|Publication number||US20090092062 A1|
|Application number||US 12/245,560|
|Publication date||Apr 9, 2009|
|Filing date||Oct 3, 2008|
|Priority date||Oct 5, 2007|
|Also published as||US8073558, US8565903, US20120066397|
|Publication number||12245560, 245560, US 2009/0092062 A1, US 2009/092062 A1, US 20090092062 A1, US 20090092062A1, US 2009092062 A1, US 2009092062A1, US-A1-20090092062, US-A1-2009092062, US2009/0092062A1, US2009/092062A1, US20090092062 A1, US20090092062A1, US2009092062 A1, US2009092062A1|
|Inventors||Edward Lee Koch, Daniel Allan Hennage, Wesley Clay Collier|
|Original Assignee||Edward Lee Koch, Daniel Allan Hennage, Wesley Clay Collier|
|Export Citation||BiBTeX, EndNote, RefMan|
|Referenced by (14), Classifications (5), Legal Events (3)|
|External Links: USPTO, USPTO Assignment, Espacenet|
This application is related to provisional application No. 60/977,909 filed on Oct. 5, 2007, which is hereby incorporated by reference.
This invention relates to a critical resource notification system and networked interface device. More particularly, the invention relates to a critical resource notification system and networked interface device for the distribution of resources including, but not limited to, electricity, water, and natural gas.
Effective resource management is especially critical when communities are confronted with a scarcity of the resource in question. Resources include electricity, water, gas and natural resources such as oil. The definition of resources may also be extended to include water quality and air quality, since adequate water quality and air quality are necessary to support a self-sustaining environment.
Resource management is necessary so that systems can optimize the use of a limited resource. Currently, there are various systems for managing resources in various environments such as buildings, apartments, industrial facilities, and computing systems. Regretfully, these solutions have not been extended to individuals or small businesses, which account for a substantial portion of each utility's customers.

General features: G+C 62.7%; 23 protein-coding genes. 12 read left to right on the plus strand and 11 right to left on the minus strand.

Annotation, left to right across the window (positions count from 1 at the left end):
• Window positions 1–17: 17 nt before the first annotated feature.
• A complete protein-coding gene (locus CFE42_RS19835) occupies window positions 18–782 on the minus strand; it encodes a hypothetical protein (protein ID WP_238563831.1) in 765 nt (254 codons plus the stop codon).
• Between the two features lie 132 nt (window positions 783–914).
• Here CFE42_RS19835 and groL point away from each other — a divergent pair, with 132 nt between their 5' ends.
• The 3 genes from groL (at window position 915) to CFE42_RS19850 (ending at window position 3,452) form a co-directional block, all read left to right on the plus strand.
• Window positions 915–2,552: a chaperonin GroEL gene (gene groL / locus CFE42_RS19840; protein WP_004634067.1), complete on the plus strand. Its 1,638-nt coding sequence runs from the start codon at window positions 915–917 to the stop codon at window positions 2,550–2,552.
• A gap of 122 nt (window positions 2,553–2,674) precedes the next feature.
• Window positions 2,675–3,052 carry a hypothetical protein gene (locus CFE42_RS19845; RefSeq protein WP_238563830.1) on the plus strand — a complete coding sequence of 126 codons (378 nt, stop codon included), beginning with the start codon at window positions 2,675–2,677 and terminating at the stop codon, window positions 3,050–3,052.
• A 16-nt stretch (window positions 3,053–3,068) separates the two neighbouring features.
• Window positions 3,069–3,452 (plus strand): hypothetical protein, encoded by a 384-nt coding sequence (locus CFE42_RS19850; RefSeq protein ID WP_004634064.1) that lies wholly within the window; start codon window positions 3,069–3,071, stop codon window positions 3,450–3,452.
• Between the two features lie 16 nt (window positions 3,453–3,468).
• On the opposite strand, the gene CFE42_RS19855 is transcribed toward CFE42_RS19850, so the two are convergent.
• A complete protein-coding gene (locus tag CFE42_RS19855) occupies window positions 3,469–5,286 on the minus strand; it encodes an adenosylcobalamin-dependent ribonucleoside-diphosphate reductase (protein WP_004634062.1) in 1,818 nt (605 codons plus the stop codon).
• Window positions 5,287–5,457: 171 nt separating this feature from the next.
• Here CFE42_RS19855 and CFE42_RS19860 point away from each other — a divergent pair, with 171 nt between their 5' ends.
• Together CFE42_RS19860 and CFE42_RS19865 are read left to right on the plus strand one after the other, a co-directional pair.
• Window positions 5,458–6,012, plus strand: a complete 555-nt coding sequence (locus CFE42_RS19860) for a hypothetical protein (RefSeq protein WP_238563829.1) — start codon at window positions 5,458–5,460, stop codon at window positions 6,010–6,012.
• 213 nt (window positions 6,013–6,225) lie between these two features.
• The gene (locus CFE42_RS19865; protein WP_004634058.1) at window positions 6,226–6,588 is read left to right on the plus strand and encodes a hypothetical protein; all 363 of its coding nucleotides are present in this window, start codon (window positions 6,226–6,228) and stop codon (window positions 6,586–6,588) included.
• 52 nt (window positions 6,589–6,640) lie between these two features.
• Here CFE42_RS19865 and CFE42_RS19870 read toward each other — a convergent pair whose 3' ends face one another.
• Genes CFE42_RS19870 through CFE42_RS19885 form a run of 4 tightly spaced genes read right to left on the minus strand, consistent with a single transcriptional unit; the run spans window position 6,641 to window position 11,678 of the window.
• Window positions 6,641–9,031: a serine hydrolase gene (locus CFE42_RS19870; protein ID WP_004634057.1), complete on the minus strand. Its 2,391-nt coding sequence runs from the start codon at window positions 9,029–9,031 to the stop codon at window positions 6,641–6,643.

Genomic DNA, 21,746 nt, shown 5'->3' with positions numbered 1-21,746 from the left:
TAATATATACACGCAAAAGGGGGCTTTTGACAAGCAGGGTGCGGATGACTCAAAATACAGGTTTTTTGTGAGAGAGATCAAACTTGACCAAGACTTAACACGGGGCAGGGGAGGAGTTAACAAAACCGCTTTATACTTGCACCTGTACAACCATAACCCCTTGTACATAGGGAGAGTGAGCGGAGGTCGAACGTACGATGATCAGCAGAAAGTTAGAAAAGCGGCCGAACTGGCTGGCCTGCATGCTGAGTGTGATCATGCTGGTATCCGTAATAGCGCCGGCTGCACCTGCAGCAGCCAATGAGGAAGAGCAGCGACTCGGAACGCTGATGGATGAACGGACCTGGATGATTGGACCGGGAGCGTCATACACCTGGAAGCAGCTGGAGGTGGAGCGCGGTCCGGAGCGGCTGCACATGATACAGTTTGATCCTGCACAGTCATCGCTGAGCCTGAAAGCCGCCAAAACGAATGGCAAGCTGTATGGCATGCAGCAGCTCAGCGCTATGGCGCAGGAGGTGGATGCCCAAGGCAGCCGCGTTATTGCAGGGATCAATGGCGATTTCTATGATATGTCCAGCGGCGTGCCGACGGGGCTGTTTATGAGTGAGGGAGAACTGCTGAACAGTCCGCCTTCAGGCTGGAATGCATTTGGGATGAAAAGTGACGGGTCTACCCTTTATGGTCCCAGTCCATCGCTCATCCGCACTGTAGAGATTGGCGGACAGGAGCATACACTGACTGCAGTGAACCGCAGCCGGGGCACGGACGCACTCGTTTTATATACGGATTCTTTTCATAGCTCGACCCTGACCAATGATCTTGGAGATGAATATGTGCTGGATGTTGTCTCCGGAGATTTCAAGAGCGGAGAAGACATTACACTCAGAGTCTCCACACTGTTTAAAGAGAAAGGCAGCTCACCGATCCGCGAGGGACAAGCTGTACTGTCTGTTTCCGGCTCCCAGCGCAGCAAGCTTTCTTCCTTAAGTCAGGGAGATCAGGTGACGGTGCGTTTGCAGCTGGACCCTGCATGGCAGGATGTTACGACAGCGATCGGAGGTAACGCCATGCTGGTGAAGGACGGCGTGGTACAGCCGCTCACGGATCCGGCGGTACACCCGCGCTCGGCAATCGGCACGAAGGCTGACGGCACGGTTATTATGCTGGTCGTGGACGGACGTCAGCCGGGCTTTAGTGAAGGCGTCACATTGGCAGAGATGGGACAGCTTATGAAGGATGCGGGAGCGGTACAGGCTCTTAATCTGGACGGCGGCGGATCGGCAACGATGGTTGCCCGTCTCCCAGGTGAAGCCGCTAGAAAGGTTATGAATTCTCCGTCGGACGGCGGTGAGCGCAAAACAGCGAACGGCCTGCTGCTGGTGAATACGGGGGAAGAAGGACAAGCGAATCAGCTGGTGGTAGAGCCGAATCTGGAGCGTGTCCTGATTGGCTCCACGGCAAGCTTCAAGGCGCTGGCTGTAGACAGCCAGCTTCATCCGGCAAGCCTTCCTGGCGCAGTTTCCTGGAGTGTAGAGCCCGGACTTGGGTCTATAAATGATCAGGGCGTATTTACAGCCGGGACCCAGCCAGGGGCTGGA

For example, when the usage of a resource such as electricity becomes strained in response to supply conditions, the result may be a “rolling blackout.” A rolling blackout refers to an intentionally engineered electrical power outage that is caused by insufficient electrical power resources to meet demand for electricity. In California, rolling blackouts are triggered by unusually hot temperatures that cause a surge in demand resulting in heavy use of air conditioning. There are three emergency stages that identify the severity of the problem. In a Stage 1 emergency, a general call for voluntary conservation is issued. A Stage 2 emergency results in power being temporarily cut off to certain large users that have agreed to this arrangement in exchange for lower rates. When a Stage 3 emergency is issued, electric to one of the fourteen California grids is shut off for a fixed period of time that can range from 60 minutes to 2½ hours. If after this period of time the Stage 3 emergency still exists, power is restored to this grid but then the next grid in the sequence is blacked out, and so on, until the situation is stabilized. Thus, the blackout “rolls” from one grid to the next.
In California, each customer's electric bill includes the number of the power grid (from 1 to 14) that customer belongs to; this gives customers at least some advance notice of when their electricity might be turned off in the event of a Stage 3 emergency. The grids are set up in such a manner as to ensure that a large percentage of customers in the same neighborhood would not be blacked out concurrently, which could invite looting and other related problems. Normal electricity customers can fall within the areas reserved for emergency use if they are near a hospital or other critical infrastructure, in which case their electricity bill will indicate a power grid of 99 and they will not be affected by rolling blackouts.
One mechanism that is used to encourage customers to reduce demand and thereby reduce the peak demand for electricity is referred to as demand response (DR). DR refers to a mechanism to manage the demand for customers in response to supply conditions. For example, electricity customers must reduce their consumption at critical times or in response to market prices.